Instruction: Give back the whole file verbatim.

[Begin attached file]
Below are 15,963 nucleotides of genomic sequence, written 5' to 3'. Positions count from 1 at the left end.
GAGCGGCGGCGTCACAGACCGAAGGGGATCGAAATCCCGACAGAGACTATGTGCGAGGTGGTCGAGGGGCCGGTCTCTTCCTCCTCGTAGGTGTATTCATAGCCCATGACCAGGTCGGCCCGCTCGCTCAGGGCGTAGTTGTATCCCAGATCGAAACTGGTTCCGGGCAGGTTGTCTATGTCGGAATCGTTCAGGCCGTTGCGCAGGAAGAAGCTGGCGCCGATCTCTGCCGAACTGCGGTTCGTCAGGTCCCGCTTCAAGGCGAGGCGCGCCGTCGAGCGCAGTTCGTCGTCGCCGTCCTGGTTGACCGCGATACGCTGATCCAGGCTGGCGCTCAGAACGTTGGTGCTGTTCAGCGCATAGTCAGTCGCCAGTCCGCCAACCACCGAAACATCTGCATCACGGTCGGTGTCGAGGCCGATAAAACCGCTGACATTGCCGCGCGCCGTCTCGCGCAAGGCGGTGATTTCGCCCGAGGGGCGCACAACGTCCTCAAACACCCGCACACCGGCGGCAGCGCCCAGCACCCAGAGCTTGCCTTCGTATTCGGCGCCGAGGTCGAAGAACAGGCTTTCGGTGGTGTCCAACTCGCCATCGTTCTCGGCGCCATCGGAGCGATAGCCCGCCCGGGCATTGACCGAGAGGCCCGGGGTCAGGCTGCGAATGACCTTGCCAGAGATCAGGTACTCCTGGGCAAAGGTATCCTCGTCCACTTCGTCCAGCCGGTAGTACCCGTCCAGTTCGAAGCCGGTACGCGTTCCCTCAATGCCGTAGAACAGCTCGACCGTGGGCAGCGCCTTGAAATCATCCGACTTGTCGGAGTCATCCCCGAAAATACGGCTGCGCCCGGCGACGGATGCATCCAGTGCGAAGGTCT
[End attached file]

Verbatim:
Below are 15,963 nucleotides of genomic sequence, written 5' to 3'. Positions count from 1 at the left end.
GAGCGGCGGCGTCACAGACCGAAGGGGATCGAAATCCCGACAGAGACTATGTGCGAGGTGGTCGAGGGGCCGGTCTCTTCCTCCTCGTAGGTGTATTCATAGCCCATGACCAGGTCGGCCCGCTCGCTCAGGGCGTAGTTGTATCCCAGATCGAAACTGGTTCCGGGCAGGTTGTCTATGTCGGAATCGTTCAGGCCGTTGCGCAGGAAGAAGCTGGCGCCGATCTCTGCCGAACTGCGGTTCGTCAGGTCCCGCTTCAAGGCGAGGCGCGCCGTCGAGCGCAGTTCGTCGTCGCCGTCCTGGTTGACCGCGATACGCTGATCCAGGCTGGCGCTCAGAACGTTGGTGCTGTTCAGCGCATAGTCAGTCGCCAGTCCGCCAACCACCGAAACATCTGCATCACGGTCGGTGTCGAGGCCGATAAAACCGCTGACATTGCCGCGCGCCGTCTCGCGCAAGGCGGTGATTTCGCCCGAGGGGCGCACAACGTCCTCAAACACCCGCACACCGGCGGCAGCGCCCAGCACCCAGAGCTTGCCTTCGTATTCGGCGCCGAGGTCGAAGAACAGGCTTTCGGTGGTGTCCAACTCGCCATCGTTCTCGGCGCCATCGGAGCGATAGCCCGCCCGGGCATTGACCGAGAGGCCCGGGGTCAGGCTGCGAATGACCTTGCCAGAGATCAGGTACTCCTGGGCAAAGGTATCCTCGTCCACTTCGTCCAGCCGGTAGTACCCGTCCAGTTCGAAGCCGGTACGCGTTCCCTCAATGCCGTAGAACAGCTCGACCGTGGGCAGCGCCTTGAAATCATCCGACTTGTCGGAGTCATCCCCGAAAATACGGCTGCGCCCGGCGACGGATGCATCCAGTGCGAAGGTCT